Ivan Haslam grew up in Jabalpur in India. After he finished university in 1943, he joined the Persian Gulf Service and served in Muscat for two years. He worked for the Political Resident whose responsibilities included the oversight of foreign relations of the Sheikdoms of the Gulf and jurisdiction over foreigners in the Arab State. Part of Haslam's role was as Censor officer for all outgoing mail.
In his biographical notes he says that Muscat was isolated during the war, receiving ships only if a convoy could be found. "We were also visited by the occasional tramp ship. The SS Daphu was one such and escaped from the war in the Far East. It was torpedoed whilst in Muscat Harbour and was not cleared until well after the war ended". He refers to the fact that during the war he handled "confidential matters...including the movement of ships, and telegram correspondence relating to the oil negotiations with the Gulf Sheikhs".
In 1948 Haslam was transferred to Bahrain when responsibility was moved from the India Office on its closure to the Colonial Office. The Gulf States objected that non-UK nationals (Haslam is Indian) were handling confidential matters. Haslam and five other Indians were later transferred to the Foreign Service of the newly independent Government of India in New Delhi.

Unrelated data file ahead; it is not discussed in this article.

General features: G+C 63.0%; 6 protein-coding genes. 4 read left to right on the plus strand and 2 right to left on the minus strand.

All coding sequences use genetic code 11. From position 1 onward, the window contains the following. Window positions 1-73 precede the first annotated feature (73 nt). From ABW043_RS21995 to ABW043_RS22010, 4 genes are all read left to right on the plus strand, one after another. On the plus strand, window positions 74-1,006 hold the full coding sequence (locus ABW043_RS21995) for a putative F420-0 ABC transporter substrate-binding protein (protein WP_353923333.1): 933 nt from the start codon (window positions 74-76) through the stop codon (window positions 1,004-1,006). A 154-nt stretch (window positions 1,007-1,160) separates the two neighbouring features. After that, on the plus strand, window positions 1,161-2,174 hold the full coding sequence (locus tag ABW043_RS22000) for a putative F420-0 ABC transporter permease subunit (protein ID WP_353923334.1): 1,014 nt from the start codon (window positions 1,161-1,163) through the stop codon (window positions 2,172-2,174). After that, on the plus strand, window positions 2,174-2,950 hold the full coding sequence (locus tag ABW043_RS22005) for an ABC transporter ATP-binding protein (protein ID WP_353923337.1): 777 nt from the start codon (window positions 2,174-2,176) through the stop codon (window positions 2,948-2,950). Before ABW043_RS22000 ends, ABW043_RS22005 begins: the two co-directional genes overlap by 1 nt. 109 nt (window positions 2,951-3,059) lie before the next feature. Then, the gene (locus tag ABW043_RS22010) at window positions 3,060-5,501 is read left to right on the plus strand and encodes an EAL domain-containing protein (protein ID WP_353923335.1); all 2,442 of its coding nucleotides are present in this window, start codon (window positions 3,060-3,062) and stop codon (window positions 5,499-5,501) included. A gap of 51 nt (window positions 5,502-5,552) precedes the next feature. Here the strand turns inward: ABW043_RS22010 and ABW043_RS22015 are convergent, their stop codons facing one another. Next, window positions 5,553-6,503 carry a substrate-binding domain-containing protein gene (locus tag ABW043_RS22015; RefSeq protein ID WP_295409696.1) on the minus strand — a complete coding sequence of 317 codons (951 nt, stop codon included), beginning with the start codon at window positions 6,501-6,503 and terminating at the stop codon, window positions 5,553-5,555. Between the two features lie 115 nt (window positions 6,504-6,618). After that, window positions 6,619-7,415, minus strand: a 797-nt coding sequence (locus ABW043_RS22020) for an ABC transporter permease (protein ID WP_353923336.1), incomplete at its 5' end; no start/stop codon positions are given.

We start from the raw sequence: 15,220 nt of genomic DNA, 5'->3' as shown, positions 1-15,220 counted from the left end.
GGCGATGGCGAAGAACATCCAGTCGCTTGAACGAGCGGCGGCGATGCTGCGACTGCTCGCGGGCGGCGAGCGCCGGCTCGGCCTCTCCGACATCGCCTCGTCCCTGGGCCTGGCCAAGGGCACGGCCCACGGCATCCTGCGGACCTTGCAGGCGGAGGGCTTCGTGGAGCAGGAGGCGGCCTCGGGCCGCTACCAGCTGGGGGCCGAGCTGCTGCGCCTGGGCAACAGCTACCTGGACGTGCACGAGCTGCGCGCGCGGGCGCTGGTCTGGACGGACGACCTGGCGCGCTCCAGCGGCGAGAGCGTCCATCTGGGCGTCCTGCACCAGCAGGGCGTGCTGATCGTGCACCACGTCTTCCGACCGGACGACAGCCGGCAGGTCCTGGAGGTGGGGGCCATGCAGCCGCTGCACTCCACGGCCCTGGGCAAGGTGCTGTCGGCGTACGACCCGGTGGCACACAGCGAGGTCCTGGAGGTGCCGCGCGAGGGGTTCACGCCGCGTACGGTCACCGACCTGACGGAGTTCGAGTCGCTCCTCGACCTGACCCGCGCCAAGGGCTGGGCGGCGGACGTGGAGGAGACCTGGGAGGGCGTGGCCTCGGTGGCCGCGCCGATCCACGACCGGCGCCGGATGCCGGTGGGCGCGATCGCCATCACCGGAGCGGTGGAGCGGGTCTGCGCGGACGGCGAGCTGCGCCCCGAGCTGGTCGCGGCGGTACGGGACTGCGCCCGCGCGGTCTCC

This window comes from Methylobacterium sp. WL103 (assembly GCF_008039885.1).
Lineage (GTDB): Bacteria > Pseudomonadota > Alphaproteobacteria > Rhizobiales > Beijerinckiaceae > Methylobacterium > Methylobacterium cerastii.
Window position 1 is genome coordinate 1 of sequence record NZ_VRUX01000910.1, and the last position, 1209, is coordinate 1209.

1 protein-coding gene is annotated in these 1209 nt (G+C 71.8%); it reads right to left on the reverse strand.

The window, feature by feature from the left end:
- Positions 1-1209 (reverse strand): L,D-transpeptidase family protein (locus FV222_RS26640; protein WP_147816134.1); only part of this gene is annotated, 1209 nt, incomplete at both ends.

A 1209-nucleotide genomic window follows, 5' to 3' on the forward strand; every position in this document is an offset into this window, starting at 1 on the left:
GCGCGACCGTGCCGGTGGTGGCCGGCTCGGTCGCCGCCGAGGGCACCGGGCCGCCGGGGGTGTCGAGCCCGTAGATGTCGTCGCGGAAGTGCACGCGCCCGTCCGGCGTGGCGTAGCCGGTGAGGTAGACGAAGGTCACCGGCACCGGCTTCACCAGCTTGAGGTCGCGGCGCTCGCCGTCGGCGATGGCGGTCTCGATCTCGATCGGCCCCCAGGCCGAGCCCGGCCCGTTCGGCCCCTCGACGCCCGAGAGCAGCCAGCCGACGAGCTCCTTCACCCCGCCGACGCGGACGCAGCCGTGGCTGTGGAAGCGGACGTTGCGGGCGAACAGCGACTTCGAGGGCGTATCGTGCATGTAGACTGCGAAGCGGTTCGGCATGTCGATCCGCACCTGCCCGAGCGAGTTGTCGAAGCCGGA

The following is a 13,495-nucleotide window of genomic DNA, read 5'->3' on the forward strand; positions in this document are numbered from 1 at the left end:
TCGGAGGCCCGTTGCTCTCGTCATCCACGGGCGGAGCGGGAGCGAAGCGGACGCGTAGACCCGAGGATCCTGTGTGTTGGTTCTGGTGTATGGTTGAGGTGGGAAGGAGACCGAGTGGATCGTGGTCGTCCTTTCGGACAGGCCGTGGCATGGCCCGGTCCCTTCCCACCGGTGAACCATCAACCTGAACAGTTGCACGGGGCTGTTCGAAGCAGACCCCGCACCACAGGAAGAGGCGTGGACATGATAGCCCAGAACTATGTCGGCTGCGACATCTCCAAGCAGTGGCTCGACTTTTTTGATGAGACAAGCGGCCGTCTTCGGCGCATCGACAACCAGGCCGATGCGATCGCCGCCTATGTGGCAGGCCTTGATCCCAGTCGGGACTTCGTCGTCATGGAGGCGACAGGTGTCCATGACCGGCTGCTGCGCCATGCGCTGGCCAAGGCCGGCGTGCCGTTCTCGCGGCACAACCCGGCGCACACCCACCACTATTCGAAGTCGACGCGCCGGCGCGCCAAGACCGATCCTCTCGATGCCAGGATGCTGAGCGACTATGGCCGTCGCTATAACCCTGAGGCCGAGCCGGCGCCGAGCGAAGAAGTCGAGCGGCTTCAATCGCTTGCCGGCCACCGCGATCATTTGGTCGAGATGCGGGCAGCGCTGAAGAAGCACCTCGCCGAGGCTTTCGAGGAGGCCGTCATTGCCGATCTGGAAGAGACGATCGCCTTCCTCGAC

Haslam was posted to the office of the Indian Commissioner in East Africa in the early 1950s, based in Nairobi. This role meant extensive travel to many countries south of the Sahara, and during this time he visited several game reserves and climbed Mount Kilimanjaro. He was in Nairobi when Princess Elizabeth made the State Visit during which her father died and she became Queen.
In 1956 Haslam was posted to the Indian High Commission in London where he met his future wife Mary Russell. He later worked for the London County Council and its successor bodies, retiring in 1989. Ivan Haslam died in April 2016.